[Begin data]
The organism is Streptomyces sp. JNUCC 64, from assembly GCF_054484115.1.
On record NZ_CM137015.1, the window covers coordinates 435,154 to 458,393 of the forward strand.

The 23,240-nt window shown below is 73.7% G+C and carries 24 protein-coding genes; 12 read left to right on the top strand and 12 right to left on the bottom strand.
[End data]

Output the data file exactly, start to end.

The organism is Streptomyces sp. JNUCC 64, from assembly GCF_054484115.1.
On record NZ_CM137015.1, the window covers coordinates 435,154 to 458,393 of the forward strand.

The 23,240-nt window shown below is 73.7% G+C and carries 24 protein-coding genes; 12 read left to right on the top strand and 12 right to left on the bottom strand.